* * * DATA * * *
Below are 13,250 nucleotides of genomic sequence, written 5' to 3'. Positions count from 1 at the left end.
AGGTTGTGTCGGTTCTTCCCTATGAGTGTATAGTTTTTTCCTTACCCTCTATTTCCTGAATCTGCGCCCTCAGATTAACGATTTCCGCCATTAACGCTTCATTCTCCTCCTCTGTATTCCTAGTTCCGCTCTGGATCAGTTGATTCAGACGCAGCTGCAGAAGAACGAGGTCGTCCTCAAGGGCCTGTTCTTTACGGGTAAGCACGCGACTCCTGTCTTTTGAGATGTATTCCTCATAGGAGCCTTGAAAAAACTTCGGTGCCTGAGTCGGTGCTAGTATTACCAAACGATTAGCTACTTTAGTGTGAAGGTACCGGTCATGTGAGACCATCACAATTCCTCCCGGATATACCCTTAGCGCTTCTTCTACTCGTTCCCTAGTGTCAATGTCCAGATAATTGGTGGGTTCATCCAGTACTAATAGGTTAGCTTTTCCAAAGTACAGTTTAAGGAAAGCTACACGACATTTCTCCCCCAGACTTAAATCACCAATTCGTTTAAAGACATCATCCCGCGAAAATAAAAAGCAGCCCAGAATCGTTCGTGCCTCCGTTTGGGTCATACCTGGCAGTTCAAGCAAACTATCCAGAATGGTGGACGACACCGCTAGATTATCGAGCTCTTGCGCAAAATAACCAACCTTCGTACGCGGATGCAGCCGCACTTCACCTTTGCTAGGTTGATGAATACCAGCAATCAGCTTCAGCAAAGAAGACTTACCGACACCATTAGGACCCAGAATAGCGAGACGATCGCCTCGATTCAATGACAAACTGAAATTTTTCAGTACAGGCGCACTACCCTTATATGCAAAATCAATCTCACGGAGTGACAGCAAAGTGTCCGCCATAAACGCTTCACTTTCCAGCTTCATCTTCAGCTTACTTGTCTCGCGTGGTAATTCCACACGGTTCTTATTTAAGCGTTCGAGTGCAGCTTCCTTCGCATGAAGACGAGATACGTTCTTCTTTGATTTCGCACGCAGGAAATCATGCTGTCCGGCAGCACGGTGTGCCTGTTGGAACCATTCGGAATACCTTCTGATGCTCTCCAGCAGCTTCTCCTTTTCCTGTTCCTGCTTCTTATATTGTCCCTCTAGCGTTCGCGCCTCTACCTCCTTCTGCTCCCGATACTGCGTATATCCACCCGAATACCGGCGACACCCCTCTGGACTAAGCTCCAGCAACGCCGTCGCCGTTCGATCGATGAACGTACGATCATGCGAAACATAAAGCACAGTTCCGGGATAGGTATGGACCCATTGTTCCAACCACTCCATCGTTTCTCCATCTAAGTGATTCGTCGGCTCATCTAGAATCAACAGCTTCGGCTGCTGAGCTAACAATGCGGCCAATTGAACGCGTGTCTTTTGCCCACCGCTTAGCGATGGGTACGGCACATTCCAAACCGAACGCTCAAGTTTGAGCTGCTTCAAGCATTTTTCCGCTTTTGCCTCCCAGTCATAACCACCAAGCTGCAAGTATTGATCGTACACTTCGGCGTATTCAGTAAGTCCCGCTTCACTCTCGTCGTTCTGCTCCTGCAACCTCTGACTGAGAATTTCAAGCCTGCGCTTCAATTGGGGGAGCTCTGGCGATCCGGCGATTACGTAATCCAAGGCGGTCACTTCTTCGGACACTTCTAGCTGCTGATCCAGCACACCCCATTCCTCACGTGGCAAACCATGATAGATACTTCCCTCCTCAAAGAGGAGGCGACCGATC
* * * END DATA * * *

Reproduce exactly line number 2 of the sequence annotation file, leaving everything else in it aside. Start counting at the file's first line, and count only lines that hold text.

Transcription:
AGGTTGTGTCGGTTCTTCCCTATGAGTGTATAGTTTTTTCCTTACCCTCTATTTCCTGAATCTGCGCCCTCAGATTAACGATTTCCGCCATTAACGCTTCATTCTCCTCCTCTGTATTCCTAGTTCCGCTCTGGATCAGTTGATTCAGACGCAGCTGCAGAAGAACGAGGTCGTCCTCAAGGGCCTGTTCTTTACGGGTAAGCACGCGACTCCTGTCTTTTGAGATGTATTCCTCATAGGAGCCTTGAAAAAACTTCGGTGCCTGAGTCGGTGCTAGTATTACCAAACGATTAGCTACTTTAGTGTGAAGGTACCGGTCATGTGAGACCATCACAATTCCTCCCGGATATACCCTTAGCGCTTCTTCTACTCGTTCCCTAGTGTCAATGTCCAGATAATTGGTGGGTTCATCCAGTACTAATAGGTTAGCTTTTCCAAAGTACAGTTTAAGGAAAGCTACACGACATTTCTCCCCCAGACTTAAATCACCAATTCGTTTAAAGACATCATCCCGCGAAAATAAAAAGCAGCCCAGAATCGTTCGTGCCTCCGTTTGGGTCATACCTGGCAGTTCAAGCAAACTATCCAGAATGGTGGACGACACCGCTAGATTATCGAGCTCTTGCGCAAAATAACCAACCTTCGTACGCGGATGCAGCCGCACTTCACCTTTGCTAGGTTGATGAATACCAGCAATCAGCTTCAGCAAAGAAGACTTACCGACACCATTAGGACCCAGAATAGCGAGACGATCGCCTCGATTCAATGACAAACTGAAATTTTTCAGTACAGGCGCACTACCCTTATATGCAAAATCAATCTCACGGAGTGACAGCAAAGTGTCCGCCATAAACGCTTCACTTTCCAGCTTCATCTTCAGCTTACTTGTCTCGCGTGGTAATTCCACACGGTTCTTATTTAAGCGTTCGAGTGCAGCTTCCTTCGCATGAAGACGAGATACGTTCTTCTTTGATTTCGCACGCAGGAAATCATGCTGTCCGGCAGCACGGTGTGCCTGTTGGAACCATTCGGAATACCTTCTGATGCTCTCCAGCAGCTTCTCCTTTTCCTGTTCCTGCTTCTTATATTGTCCCTCTAGCGTTCGCGCCTCTACCTCCTTCTGCTCCCGATACTGCGTATATCCACCCGAATACCGGCGACACCCCTCTGGACTAAGCTCCAGCAACGCCGTCGCCGTTCGATCGATGAACGTACGATCATGCGAAACATAAAGCACAGTTCCGGGATAGGTATGGACCCATTGTTCCAACCACTCCATCGTTTCTCCATCTAAGTGATTCGTCGGCTCATCTAGAATCAACAGCTTCGGCTGCTGAGCTAACAATGCGGCCAATTGAACGCGTGTCTTTTGCCCACCGCTTAGCGATGGGTACGGCACATTCCAAACCGAACGCTCAAGTTTGAGCTGCTTCAAGCATTTTTCCGCTTTTGCCTCCCAGTCATAACCACCAAGCTGCAAGTATTGATCGTACACTTCGGCGTATTCAGTAAGTCCCGCTTCACTCTCGTCGTTCTGCTCCTGCAACCTCTGACTGAGAATTTCAAGCCTGCGCTTCAATTGGGGGAGCTCTGGCGATCCGGCGATTACGTAATCCAAGGCGGTCACTTCTTCGGACACTTCTAGCTGCTGATCCAGCACACCCCATTCCTCACGTGGCAAACCATGATAGATACTTCCCTCCTCAAAGAGGAGGCGACCGATC